ANCHORAGE (AP) -- Governor-elect Frank Murkowski campaigned on a theme of building roads to rural Alaska, but he may see his campaign pledge become real sooner than he thought.
Elements of a rural road network that could someday connect the Seward Peninsula in Western Alaska and even North Slope villages to the state's main highway network are already in the planning stages at the state Department of Transportation and Public Facilities.
The initiative for new road links is coming from rural villagers who in the past have strongly opposed surface transportation connections with the state's larger cities, said Mike McKinnon, a transportation department senior planner.
''In the last three years there's been a fundamental shift in the thinking of people in many rural communities,'' McKinnon told the Alaska Miners Association annual convention in Anchorage Nov. 7.
''Through the course of extensive village meetings, people now realize many small communities may not be sustainable unless transportation costs can be reduced, particularly for fuel,'' McKinnon said.
Marvin Yoder, city manager of Galena, on the Yukon River, said the push for rural roads is coming from people in the villages, not the state.
''It came up here after we started some regional economic development meetings a year and a half ago. We were meeting with people from Kaltag, Ruby, Huslia and Koyukuk,'' Yoder said.
''Roads were not on our agenda at first. It was a grass-roots kind of thing, coming from people in the communities,'' he said.
Larry Bredeman, transportation director for Tanana Chiefs Conferences in Fairbanks, said, ''Five or six years ago if you'd said 'roads' in villages along the Yukon they would have told you to get out of town.''
Concerns over the regional economy have now caused a change. ''There's no fishing and no way to make a living,'' Bredeman said.
In Nuiqsut, a North Slope village on the Colville River west of the North Slope oil fields, McKinnon said villagers previously opposed a road link with the Dalton Highway, which connects the oilfields to the Interior Alaska highway system.
But now some Nuiqsut residents favor a road link, McKinnon said. The department has a plan for a new road linking the village with the Dalton, he said.
The state transportation agency is developing regional transportation plans for different parts of the state. The meetings in the rural communities are a part of that.
One idea being discussed with villages along the Yukon River is a ''Yukon Highway'' that could be built in segments. Eventually the road would link Manley Hot Springs, now the terminus of the Elliot Highway, with Kaltag, on the lower Yukon River.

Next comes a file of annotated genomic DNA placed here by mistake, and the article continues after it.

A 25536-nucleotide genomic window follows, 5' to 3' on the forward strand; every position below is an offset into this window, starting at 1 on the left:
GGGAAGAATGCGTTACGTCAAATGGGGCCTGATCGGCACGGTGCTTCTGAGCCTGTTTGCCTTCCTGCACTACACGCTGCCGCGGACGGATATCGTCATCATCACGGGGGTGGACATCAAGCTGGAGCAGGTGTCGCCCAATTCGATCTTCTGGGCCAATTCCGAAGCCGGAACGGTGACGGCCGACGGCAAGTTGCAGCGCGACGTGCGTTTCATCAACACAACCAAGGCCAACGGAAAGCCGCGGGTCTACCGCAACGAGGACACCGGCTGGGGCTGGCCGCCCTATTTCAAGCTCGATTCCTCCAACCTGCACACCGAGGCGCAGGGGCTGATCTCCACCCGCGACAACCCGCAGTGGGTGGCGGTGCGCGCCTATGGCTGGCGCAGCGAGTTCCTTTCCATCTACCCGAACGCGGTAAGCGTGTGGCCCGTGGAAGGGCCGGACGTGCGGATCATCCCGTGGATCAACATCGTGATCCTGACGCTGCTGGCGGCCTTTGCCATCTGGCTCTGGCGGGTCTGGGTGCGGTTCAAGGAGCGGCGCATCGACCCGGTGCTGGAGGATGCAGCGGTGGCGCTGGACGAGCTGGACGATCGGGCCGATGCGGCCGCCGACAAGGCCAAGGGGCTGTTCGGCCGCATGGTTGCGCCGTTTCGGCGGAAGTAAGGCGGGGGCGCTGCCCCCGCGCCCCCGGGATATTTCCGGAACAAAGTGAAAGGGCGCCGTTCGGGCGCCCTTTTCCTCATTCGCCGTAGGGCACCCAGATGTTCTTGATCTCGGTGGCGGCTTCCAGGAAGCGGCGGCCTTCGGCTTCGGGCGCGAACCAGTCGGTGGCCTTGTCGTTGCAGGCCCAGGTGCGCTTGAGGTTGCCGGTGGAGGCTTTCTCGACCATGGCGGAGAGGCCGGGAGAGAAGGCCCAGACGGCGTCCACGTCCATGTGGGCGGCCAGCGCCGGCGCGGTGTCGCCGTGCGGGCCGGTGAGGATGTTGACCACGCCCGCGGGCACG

Tanana, a small community on the Yukon, wants a road connection with the Elliot Highway, 50 miles east of Tanana, McKinnon said.
Galena, a community downriver from Tanana, is interested in a road link with nearby river villages, such as Ruby, Nulato and Kaltag, he said.
And in Kaltag, people are interested in building a road along the historic trail that connects the village with Unalakleet on the Norton Sound coast. This is a route taken each year by mushers in the Iditarod Trail Sled Dog Race.
An alternative to the Kaltag-Unalakleet route is a road across the Nulato hills, to connect Nulato with the existing highway east from Nome to Council on the Seward Peninsula, McKinnon said.
State highway engineers are now looking at the possibilities of a road across the Nulato hills, he said.
Unalakleet, for its part, wants a connection with Shaktoolik and St. Michael, which has an excellent port site, McKinnon said.
A regional port is also being considered in Holy Cross, a village down the Yukon from Kaltag where ocean-going barges could land fuel for trans-shipment upriver, he said.
If these pieces are put in place, a connection with the existing road from Nome east to Council could be added eventually, along with a road to connect Tanana with Galena. At that point, vehicles could be driven from Fairbanks to Nome.
Several road links in Northwest Alaska are now being discussed in communities there, McKinnon said. A road connecting Kobuk, Ambler and Shungnak east of Kotzebue in the Kobuk River valley could be a part of the new Northwest Transportation Plan.
Noatak, north of Kotzebue, could be designated as a place for a new regional airport to support the Red Dog lead/zinc mine, Mc-Kinnon said.
If that happens, a road built from the community to the mine would give Noatak villagers access to the existing 57-mile road from the mine to the Chukchi Sea coast.
Two things have influenced at least some rural residents to change their mind about surface links with small villages, McKinnon said.
One is that passenger air fares to rural villages have risen sharply in recent years as an indirect effect of increased competition for bypass mail by small air carriers. Many can no longer carry passengers because of a loss of insurance coverage.
A second problem is the difficulty of delivering fuel to many smaller villages by barge, and the high costs of flying fuel in. If fuel can be trucked from a community where a large fuel barge can be unloaded, costs will be reduced, McKinnon said.
Not all rural communities want roads and there are places where they are so costly as to be impractical, he said.
In the Yukon-Kuskokwim Delta there are some places where villages are within two or three miles of each other. Road links to connect these communities so they could share one school, one health clinic and one utility and fuel storage facility seemed logical, McKinnon said.
However, villagers there didn't want the road links, and in any event poor soils and extensive wetlands would make them very expensive, he said.
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